“What the hell was that?” I said. “Was that super creepy, or was it just me?”

“Of course it’s you,” said Deacon. “I think he knows about mom and dad. But let’s definitely not talk about it with anyone, right?”

“Well, this is gonna be fun,” I said. “Not talking about it with everyone who tells us we can talk about it with them. There’s a bad joke in this somewhere.”

“I hate this stupid party.” Deacon took an Old Fashioned and swilled it down. “Ugh. That’s foulness. How can people drink this? It should go in your lawnmower, not in your mouth.”

Deacon was thoroughly drunk by eight o’clock, but covered it by not talking. I started hitting the rum then, and was feeling pretty good by eight-thirty. I did the talking and Deacon made the drinks. Some guests commented that the drinks were getting pretty strong.

By nine, the Christmas spirit had descended fully upon us and we had come up with new words for Adeste Fideles: Massag-ay, clitoris! Genitali wartis —

Dad appeared in the doorway and I elbowed Deacon to stop. “Guys, maybe tonight, since we have guests, you could stick to the more traditional carols? Or at least not the X-rated ones? And do not let your mother hear you singing that; she’s already got enough to deal with without you both blaspheming the entirety of Christmas. Also, it would be great if you could take the drink tray around the living room. And could one of you find another tape of Christmas songs to put on? The one we had down here just got eaten by the tape deck. Thanks.”

Deacon and I stared at each other. “I’ll get the tape,” we both said at the same time. “I’ll get the tape,” again at the same time.

“Guys. NOW. I don’t care who does what.” Dad left the room.

Now we glared at each other. “Scissors-paper-rock?” Deacon asked.

I nodded. “Okay, one throw, winner gets the tape. One, two — “

“Suck it, bitch,” Deacon said, and ran upstairs.

I dreamed of a day when all his negative karma would come crashing down on his shoulders and turn him into a slug amid a desert of salt; and hopefully, that day would be soon. I loaded up the tray with all eggnog and no Old Fashioneds; that should make it a short drink run.

The party was in full swing. Small bunches of people talking everywhere, leaning against walls, propping up on chairs, but no one sitting on the sofa. Pickles occupied one end of it, chewing furiously on something, giving off a continuous sound, something between a growl and an om-nom-nom. Unless he was actually eating a guest, better to leave him alone. There was Dad, talking with some business guy I didn’t know, and at his elbow was Elaine, stirring an Old Fashioned and sipping it intently. On the other side of the room, Mom in a chair and Deacon hovering over her.

Mom wiped at her eyes and I went over to accidentally spill some eggnog on Deacon. He moved out of range.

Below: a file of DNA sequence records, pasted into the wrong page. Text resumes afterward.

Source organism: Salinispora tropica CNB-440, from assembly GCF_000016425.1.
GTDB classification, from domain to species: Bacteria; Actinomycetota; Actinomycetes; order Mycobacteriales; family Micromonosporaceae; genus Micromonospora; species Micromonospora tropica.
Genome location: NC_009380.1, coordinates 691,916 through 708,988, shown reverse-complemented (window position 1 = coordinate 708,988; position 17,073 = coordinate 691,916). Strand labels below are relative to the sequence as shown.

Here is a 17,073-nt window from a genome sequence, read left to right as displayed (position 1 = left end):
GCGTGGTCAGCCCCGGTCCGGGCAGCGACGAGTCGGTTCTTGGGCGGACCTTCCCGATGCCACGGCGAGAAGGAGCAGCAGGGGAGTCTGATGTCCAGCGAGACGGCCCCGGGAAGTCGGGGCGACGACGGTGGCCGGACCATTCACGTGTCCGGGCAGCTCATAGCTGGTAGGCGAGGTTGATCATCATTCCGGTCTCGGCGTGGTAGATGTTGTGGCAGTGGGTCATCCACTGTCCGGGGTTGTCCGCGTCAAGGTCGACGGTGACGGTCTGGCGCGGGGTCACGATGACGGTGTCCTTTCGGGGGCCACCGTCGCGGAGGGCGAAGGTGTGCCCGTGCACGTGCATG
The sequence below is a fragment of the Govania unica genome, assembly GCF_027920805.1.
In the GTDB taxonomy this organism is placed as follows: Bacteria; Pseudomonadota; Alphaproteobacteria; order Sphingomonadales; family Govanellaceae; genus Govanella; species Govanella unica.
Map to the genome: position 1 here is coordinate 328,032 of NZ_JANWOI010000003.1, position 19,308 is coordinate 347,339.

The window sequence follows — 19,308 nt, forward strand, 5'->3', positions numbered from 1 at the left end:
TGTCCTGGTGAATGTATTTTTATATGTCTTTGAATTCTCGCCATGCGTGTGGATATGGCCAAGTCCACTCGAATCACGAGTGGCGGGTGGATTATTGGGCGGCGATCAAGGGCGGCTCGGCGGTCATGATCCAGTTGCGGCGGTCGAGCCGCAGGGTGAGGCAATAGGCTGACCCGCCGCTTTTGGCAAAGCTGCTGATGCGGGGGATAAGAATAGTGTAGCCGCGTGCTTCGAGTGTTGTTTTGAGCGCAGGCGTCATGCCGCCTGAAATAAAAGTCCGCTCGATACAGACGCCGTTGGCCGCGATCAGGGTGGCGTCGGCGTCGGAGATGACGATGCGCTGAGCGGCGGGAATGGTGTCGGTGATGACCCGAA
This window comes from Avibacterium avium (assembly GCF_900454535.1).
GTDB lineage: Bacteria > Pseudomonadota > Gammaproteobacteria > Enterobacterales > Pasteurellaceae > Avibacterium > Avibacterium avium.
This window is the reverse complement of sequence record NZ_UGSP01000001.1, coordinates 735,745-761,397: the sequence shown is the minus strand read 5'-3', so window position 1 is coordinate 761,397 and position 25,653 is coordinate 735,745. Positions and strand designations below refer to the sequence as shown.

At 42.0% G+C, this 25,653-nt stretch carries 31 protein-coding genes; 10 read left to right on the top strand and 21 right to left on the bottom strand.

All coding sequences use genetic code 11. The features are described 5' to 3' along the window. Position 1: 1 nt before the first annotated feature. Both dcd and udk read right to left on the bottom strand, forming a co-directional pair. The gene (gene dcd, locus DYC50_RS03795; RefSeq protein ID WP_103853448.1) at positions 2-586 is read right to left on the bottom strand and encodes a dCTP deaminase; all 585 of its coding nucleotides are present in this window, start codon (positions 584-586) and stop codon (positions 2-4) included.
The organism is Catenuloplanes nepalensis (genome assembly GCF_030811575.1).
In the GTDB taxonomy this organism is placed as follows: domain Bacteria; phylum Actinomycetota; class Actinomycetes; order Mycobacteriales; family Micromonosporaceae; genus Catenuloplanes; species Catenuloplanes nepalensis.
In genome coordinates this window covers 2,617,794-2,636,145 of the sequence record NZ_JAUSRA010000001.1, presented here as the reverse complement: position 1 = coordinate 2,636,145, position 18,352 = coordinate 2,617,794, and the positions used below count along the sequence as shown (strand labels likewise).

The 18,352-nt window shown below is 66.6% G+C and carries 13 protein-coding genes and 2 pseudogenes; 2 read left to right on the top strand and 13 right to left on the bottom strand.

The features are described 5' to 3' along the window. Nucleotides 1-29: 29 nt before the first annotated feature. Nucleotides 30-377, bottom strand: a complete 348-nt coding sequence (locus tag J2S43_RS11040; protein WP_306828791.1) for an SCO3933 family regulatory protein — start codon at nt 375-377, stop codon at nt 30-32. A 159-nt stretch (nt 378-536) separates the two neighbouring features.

“Why’s she crying?” I said, setting the tray of drinks on a side table. “What the hell did you say to her this time?”

“Settle down,” Mom said. “Deacon and I were just talking.” Her hands shook as she sipped at an eggnog.

“I can’t believe this. He’s always a roaring asshole and you always take his side. What the hell did he ever do to deserve that?”

“Shut up,” Deacon said. “You have no idea what we were talking about.”

“I’ll shut up when I want to shut up, asshole,” I said in his face, squaring off. Deacon raised a fist.

“Boys,” Dad came over. “Get yourselves together, please, and get back to being hosts. I don’t know what the argument is about, but it’s done. Your mother and I don’t need this kind of scene — “

Mom hissed. “Don’t you dare say your mother and I like we’re together. Don’t you dare. You steal — STEAL from us, instead of asking — “

“I didn’t take the goddamn Baby Jesus,” Dad said.

“Then where did he go? And the bubble lights, and the pointy star, and God knows what else I haven’t noticed yet? You took them without even the courtesy of a by-the-way.”

“That’s not what happened,” said Dad. “And now is not the time for this discussion.”

“It’s never the time for this discussion,” Deacon muttered.

Dad grabbed him by shoulder and turned him so they were face to face. “I think you’re done. I think you need to go to your room.”

“No one gives a damn what you think!” Deacon shouted into Dad’s face. “No one wants you here, you and all your fake goddamn friends. Just go away and fuck Elaine. That’s all you want to do anyway.”

The room fell silent. Dad grabbed Deacon by the front of his shirt and pushed him back two steps. Dad’s jaw clenched, and Deacon’s face went white.

From the far end of the couch, Pickles growled and sprang. He bounced through the nativity on the coffee table, scattering the figurines, and landed in front of Dad, gnashing his teeth and snarling with uncontained rage. Dad stepped back.

Deacon shouted, “Thass right! You fuck im up, Pickles!” and ran — well, lurched was more like it — out of the room. And then no one wanted to look at anyone else.

* * *

The guests began to excuse themselves, saying quick thank-yous and goodbyes to Dad, who couldn’t muster anything more than a nod in response. Mom sat in her chair, looking at the floor. I sat down with Pickles and cautiously petted him. In the hallway with her coat on, Elaine stood watching Mom, as if she were about to say something. But she hesitated and then looked back at Dad. Mom saw her looking and left the room.

“Deacon was right,” I whispered to Pickles. “Everybody knows it, but no one will admit it. Deacon was right.” Pickles growled.

Elaine heard me, and she and I stared at each other. Then she went to Dad and they spoke for a minute, and she left. She glanced at me once more as she walked out the door.

Dad sighed. “Come here a sec. I want to ask you a question.” He sat down and pulled around a chair for me. “Sit. One question, but there’s a little background, so bear with me.”